The Virtues, and Perils, of Design Thinking

On the virtues—and perils—of design thinking.

Earlier this year, an episode of the sitcom 30 Rock made great work of parodying Six Sigma, the business-management system developed by Motorola. With its penchant for pseudoscientific jargon and karate-inspired hierarchies, it makes for a ripe target, but it’s hardly a unique phenomenon. Every few years, the business world latches onto some new management paradigm that promises to reinvigorate corporate America and—perhaps more critically—maintain liquidity in the highly lucrative business-consultancy sector.

The latest panacea offered by the management-industrial complex, as you may have noted, is “design thinking.” A whole raft of books on this subject has hit stores over the past year. There’s Warren Berger’s Glimmer: How Design Can Transform Your Life, and Maybe Even the World, a Gladwellian self-help primer drawn from the platitudinous mind of design guru Bruce Mau. There’s Change by Design: How Design Thinking Transforms Organizations and Inspires Innovation, a manual for the MBA set penned by Ideo’s Tim Brown. There’s Design Thinking: Integrating Innovation, Customer Experience, and Brand Value, by Thomas Lockwood, president of the Design Management Institute, whatever that is. These are just a few of your options, and if they don’t suffice, you can enroll in Stanford University’s Hasso Plattner Institute of Design, where you can earn a graduate degree in, yes, Design Thinking.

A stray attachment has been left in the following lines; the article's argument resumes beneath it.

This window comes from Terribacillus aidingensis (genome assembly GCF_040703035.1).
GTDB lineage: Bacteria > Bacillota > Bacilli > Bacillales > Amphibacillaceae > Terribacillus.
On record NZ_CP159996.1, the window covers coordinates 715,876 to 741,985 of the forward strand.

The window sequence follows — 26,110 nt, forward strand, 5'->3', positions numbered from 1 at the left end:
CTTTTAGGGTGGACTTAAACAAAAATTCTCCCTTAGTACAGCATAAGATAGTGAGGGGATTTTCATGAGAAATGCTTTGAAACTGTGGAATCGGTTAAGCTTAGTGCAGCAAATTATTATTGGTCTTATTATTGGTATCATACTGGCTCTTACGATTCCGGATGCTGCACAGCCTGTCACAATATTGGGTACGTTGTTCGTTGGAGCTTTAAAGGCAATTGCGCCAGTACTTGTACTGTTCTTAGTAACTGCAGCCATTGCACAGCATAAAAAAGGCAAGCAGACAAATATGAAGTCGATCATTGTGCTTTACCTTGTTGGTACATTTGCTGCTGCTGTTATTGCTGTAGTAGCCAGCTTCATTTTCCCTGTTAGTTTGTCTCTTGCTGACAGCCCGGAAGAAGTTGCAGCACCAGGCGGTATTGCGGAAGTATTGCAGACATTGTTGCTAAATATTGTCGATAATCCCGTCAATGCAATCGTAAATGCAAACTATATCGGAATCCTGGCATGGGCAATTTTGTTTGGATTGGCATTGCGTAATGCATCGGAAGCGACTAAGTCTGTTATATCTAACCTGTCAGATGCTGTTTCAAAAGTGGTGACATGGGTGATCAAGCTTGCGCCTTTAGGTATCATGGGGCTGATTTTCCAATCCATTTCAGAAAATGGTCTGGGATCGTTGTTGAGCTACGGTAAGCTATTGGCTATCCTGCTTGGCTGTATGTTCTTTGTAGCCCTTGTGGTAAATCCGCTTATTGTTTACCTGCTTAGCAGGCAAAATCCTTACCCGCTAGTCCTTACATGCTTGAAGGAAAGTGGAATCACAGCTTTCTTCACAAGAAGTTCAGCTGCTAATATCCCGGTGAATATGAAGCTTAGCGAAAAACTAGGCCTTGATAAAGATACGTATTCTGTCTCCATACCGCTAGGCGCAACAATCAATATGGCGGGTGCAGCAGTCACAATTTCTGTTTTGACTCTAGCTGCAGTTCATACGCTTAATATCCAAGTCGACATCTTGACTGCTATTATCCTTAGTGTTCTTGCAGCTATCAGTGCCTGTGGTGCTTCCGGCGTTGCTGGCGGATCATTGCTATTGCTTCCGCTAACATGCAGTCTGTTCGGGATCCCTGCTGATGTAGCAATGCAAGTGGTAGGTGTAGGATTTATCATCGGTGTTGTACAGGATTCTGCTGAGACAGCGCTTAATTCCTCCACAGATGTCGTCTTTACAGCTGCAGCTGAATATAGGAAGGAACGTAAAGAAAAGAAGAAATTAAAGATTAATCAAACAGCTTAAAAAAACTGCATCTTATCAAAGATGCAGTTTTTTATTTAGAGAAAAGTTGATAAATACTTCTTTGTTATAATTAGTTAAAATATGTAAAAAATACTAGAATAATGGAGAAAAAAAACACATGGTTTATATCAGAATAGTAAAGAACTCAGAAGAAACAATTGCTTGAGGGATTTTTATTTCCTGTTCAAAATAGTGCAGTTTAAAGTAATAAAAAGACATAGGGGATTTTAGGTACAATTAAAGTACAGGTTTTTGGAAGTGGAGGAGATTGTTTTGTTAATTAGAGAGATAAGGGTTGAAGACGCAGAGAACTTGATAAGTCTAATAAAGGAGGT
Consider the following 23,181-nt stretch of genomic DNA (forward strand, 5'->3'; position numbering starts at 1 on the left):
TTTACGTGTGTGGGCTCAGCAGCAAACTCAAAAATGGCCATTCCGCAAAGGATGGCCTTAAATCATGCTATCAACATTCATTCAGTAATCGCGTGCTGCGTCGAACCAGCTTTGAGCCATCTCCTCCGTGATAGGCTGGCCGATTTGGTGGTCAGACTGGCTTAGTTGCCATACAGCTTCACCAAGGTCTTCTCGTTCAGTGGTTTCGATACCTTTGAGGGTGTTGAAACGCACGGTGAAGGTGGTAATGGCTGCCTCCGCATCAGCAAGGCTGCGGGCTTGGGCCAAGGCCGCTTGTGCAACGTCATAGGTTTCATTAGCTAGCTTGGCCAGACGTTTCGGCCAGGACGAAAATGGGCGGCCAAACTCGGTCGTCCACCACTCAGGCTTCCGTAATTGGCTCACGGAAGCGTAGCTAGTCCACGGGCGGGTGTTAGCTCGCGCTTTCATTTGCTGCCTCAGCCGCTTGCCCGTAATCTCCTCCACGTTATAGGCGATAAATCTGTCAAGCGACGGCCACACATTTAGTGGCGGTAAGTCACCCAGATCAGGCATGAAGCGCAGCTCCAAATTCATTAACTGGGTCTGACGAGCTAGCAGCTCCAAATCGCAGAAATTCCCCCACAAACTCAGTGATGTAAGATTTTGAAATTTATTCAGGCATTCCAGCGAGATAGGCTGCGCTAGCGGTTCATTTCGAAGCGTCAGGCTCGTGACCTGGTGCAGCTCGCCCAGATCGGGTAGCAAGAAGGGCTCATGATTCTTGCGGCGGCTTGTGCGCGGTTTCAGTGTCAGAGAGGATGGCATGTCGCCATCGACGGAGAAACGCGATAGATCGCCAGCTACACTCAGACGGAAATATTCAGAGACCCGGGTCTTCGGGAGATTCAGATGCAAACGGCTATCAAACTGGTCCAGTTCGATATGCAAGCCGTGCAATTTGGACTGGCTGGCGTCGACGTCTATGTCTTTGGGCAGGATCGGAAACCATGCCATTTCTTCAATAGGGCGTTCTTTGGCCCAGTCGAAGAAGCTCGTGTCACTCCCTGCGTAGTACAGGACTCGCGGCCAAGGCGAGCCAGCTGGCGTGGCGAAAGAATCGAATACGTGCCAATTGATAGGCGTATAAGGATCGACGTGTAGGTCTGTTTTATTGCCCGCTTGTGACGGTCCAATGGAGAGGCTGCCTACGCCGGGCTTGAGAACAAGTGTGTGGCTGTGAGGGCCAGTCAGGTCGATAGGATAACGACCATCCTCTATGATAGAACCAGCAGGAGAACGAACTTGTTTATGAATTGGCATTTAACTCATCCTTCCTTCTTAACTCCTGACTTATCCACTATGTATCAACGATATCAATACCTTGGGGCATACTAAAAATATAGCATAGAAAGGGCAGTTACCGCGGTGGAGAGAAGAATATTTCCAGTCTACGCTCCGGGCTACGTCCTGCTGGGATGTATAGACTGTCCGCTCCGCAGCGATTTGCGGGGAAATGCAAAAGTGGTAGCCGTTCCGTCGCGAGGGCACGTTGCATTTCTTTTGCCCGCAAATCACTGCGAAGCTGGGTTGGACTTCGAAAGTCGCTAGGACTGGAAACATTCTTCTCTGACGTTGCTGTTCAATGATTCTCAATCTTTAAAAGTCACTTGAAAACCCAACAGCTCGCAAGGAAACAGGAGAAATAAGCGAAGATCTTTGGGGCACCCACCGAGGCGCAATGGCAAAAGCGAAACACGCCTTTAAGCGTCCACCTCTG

(Read more) Via